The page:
In the latest update of the Princeton Review’s Top 50 Green Colleges ranking, Seattle University dropped from its previous ninth ranking to 21st. Stats from 2019 Sustainable Campus Index by the Association for the Advancement of Sustainability in Higher Education (AASHE) showed that Seattle U is doing fairly well with the sustainability and environmental preservation. Seattle U ranked at the 4th place nationally as an overall top performer among master’s institutions.
In the newest version of Cool School ranking, Sierra Magazine also placed Seattle U as one of the Top 20 Cool School. Statistics from Sierra showed that Seattle U saved about $100 million and four million gallons of water.
Earlier this year, the university underwent a recycling audit that concerned many members of the Seattle U community regarding the campus’ disposal habits. The school was given 30 days to improve its recycling practices, and was able to reduce its 10% contamination levels.
Emily Nielsen, a sophomore public affairs major and environmental studies minor, spoke to how a growing number of colleges and universities are participating in focusing on sustainability.
“I think it is great that we are in the top 50,” Nielsen said. “I think it does show that the other colleges are also becoming more cognizant of how important sustainability is within higher education institutions.”
Nielsen has seen the impact on sustainability-related initiatives at Seattle U, both through the school and through student-led organizations. She was involved with Sustainable Student Action, the group that pushed for the university to fully divest from fossil fuels. She stated that she was excited to see more initiatives being created through the Center for Environmental Justice and Sustainability (CEJS).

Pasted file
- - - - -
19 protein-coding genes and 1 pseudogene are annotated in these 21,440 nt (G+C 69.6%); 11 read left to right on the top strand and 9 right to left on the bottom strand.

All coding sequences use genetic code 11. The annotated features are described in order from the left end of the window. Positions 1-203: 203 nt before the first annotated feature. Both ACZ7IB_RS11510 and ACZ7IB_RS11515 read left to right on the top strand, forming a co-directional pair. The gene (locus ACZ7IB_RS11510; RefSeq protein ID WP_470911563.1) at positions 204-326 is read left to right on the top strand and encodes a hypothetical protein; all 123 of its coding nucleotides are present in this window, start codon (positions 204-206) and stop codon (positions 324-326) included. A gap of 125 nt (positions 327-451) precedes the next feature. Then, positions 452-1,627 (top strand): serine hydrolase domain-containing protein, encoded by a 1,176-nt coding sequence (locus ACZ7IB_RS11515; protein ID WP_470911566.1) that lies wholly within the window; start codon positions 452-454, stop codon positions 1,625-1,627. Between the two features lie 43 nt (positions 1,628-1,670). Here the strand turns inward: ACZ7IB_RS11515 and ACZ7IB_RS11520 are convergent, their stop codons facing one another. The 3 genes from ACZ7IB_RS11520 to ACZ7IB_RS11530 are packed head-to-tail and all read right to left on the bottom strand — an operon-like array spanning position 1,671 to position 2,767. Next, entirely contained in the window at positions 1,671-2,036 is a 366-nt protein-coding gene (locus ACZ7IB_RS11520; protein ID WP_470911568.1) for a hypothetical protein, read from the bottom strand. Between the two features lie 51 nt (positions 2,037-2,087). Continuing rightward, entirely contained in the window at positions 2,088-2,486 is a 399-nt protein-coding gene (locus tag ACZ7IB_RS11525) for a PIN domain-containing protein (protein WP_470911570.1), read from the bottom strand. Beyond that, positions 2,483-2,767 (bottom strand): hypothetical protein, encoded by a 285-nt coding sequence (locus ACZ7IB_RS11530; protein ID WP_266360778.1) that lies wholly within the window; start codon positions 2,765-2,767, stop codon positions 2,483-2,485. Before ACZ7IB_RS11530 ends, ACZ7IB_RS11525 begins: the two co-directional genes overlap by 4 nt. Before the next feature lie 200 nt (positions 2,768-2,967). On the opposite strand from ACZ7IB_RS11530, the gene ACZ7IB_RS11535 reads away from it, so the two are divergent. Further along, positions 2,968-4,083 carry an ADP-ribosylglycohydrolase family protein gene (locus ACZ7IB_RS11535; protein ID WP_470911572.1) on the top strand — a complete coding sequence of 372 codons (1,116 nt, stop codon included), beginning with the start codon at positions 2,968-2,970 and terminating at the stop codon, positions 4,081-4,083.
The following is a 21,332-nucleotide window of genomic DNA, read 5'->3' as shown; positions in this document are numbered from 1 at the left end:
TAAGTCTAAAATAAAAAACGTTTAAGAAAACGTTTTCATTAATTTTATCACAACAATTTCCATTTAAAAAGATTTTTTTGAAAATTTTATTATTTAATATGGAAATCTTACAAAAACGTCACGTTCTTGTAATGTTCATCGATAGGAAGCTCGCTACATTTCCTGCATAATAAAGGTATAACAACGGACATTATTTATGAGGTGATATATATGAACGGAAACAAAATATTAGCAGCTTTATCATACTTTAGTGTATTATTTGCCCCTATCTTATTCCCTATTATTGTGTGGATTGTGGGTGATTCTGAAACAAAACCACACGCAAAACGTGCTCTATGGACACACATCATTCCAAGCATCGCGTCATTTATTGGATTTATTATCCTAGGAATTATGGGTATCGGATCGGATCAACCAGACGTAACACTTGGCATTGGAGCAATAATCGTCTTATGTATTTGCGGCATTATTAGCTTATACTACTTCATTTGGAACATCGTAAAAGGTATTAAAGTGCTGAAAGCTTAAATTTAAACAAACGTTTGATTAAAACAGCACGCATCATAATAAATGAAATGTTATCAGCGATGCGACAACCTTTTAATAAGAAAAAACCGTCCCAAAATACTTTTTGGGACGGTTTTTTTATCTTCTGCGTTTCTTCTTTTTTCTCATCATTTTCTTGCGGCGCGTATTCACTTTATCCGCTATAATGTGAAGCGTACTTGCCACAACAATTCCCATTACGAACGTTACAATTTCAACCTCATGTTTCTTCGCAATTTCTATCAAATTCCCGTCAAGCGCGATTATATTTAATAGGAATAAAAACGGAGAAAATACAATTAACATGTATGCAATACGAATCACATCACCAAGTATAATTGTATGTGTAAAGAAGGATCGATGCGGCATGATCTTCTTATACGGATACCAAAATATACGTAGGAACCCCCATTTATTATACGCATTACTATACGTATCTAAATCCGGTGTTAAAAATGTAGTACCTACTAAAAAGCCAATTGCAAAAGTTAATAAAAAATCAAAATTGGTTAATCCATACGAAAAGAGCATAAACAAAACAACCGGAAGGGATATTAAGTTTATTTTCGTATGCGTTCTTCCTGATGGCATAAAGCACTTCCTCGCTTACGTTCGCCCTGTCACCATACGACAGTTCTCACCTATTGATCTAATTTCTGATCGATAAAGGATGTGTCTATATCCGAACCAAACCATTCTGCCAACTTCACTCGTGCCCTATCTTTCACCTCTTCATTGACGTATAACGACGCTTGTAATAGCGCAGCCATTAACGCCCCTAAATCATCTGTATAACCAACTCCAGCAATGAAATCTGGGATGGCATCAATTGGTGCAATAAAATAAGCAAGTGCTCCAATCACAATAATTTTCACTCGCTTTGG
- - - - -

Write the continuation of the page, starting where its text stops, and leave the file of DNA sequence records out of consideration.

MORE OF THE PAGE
Being involved in the Top 50 Green Colleges is an achievement and testament to CEJS’ efficacy. Even if the ranking is not as high in years past, the CEJS is doing a lot of work to keep Seattle U a green and clean campus.
Yolanda Cieters, the sustainability manager for CEJS, said that the soil of Seattle U’s gardens are fed with compostable materials, and no pesticides. Most of the compostable waste is from food and the Chartwells catering service, which is collected and categorized before CEJS uses them for gardening purpose.
Cieters was not too upset that the new ranking placed Seattle U in the 21st position, but was actually very proud to be included in the Top 50.
“Maybe it’s not that negative of news. It just showed that so many more universities are doing more around the sustainability, and that everybody is really looking at how we can improve because it is so necessary— it is so urgent,” Cieters said. “Those rankings, what they used in terms of data from our campus, they seem to only have the same as last year because we have not done any new reporting. It just means that there are other universities that have really done lots of improvements in many areas.”
Even though the CEJS is positive about the Princeton Review ranking, there have been some concerns about the quality of Seattle U’s sustainability.
Jordan Lo, a sophomore biochemistry and environmental studies major, talked about conversations he has had considering Seattle U’s problems with up-keeping sustainability initiatives.
“Part of it is [I believe] there are some graduate fellowships about sustainability that were no longer funded,” Lo said. “I do know that there are some parts of the academics at the graduate level that were longer there or no longer funded.”
“If you live on campus and in on-campus housing, your waste rooms have the list with pictures showing things that are recyclable or not recyclable, and thing that compostable or not. If you are eating at any on-campus location, it is important to know that all these to-go boxes and coffee plastic cups, stuffs that they give you, are compostable.” Lo gave advice for students who still struggle with compostable and sustainability process.
Sustainability still remains to be an ongoing conversation, but Seattle U has a long term plan for that. Cieters believes there is a lot more work to do in the next few years on the campus.
“It is our hope that we can get to 90% waste zero by 2025.”
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